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Orangutan apes believe if you spare the rod you spoil the child!

Representational image. A study of Sumatran orangutan mothers has revealed that even though they are good to their offspring, discipline is enforced when required (Pic. Courtesy Twitter/@SimamoraDupito)

Parenting is tough be it humans or animals but when it comes to the latter, they know when and where to draw the line. That is what a new study published in Scientific Reports states according to an article in nytimes.com.

Studying 21 juvenile orangutans residing with their mothers in the forest of Sumatra located in the west coast of Aceh Province, the scientists studied and documented 1,390 incidents of the young ones asking food from their mothers by just grabbing it which was permitted but only up to a limit.

Just like human children, orangutan young ones are lovable, endearing and amiable but they differ in one crucial aspect as they do not throw tantrums or show temper when refused anything by their mother.

Right from the beginning, the mama primate teaches the young to forage for food all the while keeping in mind the age of the offspring and how complex the food-gathering process is.

Talking about the study, David P. Watts, Yale’s Professor of Anthropology, who has written widely on behaviour of primates said: “No one has done much work on this, and no one had data like this for Sumatran orangutans. The whole topic of how young primates learn what they need to eat — people haven’t studied it very much.”

Incidentally, Watts was not part of the research team.

The bonding of the young orangutans with their mater is for long – eight to nine years – longer for any mammal except human and this time is well utilised as they are taught to identify, collect and process food items running to more than 200 in number.

While flowers and leaves are the easy pick and instant food, fruits which are a substantial part of their diet are tough as it is vital to know when they are ripe, realise which portions can be eaten and how to draw them out.

Then of course there are foods which require the use of tools like retrieving honey from a beehive which necessitates the choice of the right stick and long practice on how to use it.

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By the time the young animal is eight years old it has mastered the basics of how to feed itself and by 12 it has acquired knowledge about complex food finding and preparing methods.

During the study the scientists discovered that when the food was easy to get and prepare and the offspring seeking it older, there were lesser chance of the mother sharing it. The mama orangutan allowed the younger lot to take food, making that concession even for her older children, provided the food was hard to get. In contrast if the grown-up child demanded say flowers, which are accessible, she didn’t give it – driving home the message that it is something that they can do it on their own.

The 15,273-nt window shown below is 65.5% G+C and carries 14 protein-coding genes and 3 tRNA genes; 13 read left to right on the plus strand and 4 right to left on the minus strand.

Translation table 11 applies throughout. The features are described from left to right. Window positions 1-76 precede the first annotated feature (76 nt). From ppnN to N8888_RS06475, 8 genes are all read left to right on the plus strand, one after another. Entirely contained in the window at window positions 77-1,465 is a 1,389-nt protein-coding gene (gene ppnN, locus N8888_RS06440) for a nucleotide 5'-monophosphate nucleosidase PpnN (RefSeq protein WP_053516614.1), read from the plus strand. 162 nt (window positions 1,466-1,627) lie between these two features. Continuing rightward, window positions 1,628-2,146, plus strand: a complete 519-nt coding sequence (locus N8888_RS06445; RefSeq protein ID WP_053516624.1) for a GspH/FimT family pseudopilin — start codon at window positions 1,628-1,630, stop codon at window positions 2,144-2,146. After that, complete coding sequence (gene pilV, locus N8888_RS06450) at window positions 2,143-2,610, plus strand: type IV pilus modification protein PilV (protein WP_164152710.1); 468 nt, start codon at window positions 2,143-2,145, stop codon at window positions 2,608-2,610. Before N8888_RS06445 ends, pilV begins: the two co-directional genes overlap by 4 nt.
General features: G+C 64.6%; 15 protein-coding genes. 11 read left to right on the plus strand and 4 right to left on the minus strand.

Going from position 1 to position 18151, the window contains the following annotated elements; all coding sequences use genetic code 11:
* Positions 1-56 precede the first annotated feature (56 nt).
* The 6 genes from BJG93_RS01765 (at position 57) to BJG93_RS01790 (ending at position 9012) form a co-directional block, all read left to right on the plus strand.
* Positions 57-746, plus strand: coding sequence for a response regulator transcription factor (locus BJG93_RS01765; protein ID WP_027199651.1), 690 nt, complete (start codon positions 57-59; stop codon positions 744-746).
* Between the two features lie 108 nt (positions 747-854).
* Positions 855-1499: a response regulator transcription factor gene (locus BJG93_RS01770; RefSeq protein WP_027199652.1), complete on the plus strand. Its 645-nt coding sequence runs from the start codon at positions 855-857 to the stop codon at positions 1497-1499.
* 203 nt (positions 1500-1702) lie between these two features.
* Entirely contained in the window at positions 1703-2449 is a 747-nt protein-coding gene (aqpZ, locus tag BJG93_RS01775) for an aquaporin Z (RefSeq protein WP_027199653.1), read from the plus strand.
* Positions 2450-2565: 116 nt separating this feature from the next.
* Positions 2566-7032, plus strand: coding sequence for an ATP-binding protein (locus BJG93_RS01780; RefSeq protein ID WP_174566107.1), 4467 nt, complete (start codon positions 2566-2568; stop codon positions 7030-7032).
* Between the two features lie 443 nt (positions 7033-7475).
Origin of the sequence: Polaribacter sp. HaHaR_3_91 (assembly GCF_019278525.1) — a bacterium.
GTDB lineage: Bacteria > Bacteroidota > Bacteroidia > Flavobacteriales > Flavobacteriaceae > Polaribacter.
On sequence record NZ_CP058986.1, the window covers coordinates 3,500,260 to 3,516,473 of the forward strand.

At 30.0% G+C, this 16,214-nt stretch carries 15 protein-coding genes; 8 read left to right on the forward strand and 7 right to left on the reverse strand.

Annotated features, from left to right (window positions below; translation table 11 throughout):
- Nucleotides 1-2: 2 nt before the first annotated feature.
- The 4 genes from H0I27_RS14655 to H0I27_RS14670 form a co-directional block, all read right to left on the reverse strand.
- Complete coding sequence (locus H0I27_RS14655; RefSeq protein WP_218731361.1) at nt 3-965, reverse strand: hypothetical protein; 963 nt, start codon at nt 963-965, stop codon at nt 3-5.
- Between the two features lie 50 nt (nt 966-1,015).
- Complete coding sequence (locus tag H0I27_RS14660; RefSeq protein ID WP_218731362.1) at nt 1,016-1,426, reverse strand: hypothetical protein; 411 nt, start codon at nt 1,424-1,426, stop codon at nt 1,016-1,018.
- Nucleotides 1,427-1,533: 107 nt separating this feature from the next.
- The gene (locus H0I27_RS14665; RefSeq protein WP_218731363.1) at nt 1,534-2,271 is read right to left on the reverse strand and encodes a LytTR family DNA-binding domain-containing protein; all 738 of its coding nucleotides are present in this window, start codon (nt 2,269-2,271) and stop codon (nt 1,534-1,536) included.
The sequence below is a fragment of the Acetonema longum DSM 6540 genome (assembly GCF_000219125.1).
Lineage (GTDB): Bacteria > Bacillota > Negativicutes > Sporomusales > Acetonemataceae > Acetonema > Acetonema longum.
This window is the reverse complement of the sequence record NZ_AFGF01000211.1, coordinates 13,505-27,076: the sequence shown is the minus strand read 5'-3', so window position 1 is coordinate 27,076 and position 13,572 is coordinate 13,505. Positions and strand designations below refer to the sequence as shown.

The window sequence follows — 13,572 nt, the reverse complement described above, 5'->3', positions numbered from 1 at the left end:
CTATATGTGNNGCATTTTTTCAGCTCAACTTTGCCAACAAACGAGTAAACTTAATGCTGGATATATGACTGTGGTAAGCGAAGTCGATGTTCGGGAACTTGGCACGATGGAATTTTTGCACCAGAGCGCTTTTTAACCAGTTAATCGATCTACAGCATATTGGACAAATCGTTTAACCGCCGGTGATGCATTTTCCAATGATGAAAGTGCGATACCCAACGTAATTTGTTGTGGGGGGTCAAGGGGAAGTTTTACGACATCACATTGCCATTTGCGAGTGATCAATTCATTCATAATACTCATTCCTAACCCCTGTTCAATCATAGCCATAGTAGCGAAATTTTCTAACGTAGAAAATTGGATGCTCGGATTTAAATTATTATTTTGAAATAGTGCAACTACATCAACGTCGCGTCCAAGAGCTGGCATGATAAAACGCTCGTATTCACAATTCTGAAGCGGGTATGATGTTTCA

Mothers are large-hearted as is evident from the fact that they were willing to give food to children of any age group which was best and tough to obtain like meat of squirrels, civets or small primates.

Another outstanding feature of these creatures is that the mamas are patient while the children are pliant and amenable. This is evident in situations when the mother not wanting to give food simply moves away or stations herself where the youngster can’t reach her. There is no display of anger, yet the message gets conveyed.

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The study’s lead author, Caroline Schuppli observed: “We know that people and orangutans have role models who adjust their behaviour according to the needs of the pupil. In humans, adults do this proactively; in orangs, the initiative comes from the kid — they need to ask for the food.”

Expressing his views about this study, research group leader at the Max Planck Institute of Animal Behaviour in Konstanz, Germany, Dr. Schuppli said children of human beings have teachers in constant attendance as besides the parents, there members of the extended family and also educational system based on active teaching. “If you think about what a kid needs to learn — it’s well beyond their imagination, beyond what they could actively ask for. But with orangutans it’s quite a bit simpler.”